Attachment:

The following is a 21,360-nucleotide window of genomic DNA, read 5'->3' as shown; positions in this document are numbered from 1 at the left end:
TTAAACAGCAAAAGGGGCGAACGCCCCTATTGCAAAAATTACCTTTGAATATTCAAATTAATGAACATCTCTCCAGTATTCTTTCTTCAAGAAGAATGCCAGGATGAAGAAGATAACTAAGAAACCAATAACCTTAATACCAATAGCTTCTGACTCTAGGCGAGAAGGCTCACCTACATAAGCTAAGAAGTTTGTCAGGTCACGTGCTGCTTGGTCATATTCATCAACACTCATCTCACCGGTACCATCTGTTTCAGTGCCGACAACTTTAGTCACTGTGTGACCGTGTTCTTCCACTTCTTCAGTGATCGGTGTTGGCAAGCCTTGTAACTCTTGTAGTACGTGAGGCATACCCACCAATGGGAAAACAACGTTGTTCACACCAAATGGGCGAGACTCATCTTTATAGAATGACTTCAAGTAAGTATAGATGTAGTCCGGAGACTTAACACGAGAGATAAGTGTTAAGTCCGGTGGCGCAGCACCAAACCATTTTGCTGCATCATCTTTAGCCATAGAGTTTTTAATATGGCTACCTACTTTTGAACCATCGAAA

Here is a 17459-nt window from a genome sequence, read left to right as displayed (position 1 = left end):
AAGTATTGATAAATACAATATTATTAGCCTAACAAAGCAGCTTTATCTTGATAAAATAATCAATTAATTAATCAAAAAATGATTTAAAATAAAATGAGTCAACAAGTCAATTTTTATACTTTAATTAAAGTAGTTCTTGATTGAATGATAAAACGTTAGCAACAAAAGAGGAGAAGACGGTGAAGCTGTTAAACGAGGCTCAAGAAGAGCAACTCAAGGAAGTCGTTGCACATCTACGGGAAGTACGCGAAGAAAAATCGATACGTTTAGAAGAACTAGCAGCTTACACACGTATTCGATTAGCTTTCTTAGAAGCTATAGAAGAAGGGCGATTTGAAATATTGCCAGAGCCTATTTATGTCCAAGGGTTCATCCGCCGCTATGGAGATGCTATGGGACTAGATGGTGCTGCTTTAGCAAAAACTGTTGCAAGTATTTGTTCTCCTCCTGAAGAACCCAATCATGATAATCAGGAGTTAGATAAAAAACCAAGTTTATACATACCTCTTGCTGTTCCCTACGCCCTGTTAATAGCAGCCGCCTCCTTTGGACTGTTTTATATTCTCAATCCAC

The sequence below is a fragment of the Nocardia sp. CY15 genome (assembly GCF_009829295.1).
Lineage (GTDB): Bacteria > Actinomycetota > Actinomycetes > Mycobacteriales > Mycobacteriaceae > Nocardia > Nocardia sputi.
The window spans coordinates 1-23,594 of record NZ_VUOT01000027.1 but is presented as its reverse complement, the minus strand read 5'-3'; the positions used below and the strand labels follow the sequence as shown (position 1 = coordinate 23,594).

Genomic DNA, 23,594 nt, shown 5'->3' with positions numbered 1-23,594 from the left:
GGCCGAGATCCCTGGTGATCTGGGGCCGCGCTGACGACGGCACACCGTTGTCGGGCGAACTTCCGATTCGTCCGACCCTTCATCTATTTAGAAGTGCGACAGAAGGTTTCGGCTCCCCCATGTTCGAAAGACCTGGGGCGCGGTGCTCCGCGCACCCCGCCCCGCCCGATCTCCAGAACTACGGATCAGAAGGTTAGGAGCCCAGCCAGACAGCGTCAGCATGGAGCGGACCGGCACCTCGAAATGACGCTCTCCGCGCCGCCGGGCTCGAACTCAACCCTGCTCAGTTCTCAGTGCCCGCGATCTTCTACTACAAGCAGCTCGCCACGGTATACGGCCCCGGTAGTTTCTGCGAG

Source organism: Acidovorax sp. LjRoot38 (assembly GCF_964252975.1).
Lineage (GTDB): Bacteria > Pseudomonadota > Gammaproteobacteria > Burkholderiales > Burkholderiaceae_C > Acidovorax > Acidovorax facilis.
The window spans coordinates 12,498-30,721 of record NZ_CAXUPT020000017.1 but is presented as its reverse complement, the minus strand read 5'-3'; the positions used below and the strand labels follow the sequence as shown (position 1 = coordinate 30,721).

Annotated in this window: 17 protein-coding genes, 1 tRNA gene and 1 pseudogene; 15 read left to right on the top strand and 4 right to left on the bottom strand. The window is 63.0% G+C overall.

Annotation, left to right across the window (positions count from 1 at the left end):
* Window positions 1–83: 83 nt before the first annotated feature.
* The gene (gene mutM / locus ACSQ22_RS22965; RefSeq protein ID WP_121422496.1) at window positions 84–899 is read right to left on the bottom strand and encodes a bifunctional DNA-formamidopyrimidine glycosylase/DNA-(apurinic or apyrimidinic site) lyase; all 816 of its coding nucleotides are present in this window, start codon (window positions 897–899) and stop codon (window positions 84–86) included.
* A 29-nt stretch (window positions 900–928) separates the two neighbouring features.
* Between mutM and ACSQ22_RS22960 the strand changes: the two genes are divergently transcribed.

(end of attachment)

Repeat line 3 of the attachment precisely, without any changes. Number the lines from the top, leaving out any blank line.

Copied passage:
Here is a 17459-nt window from a genome sequence, read left to right as displayed (position 1 = left end):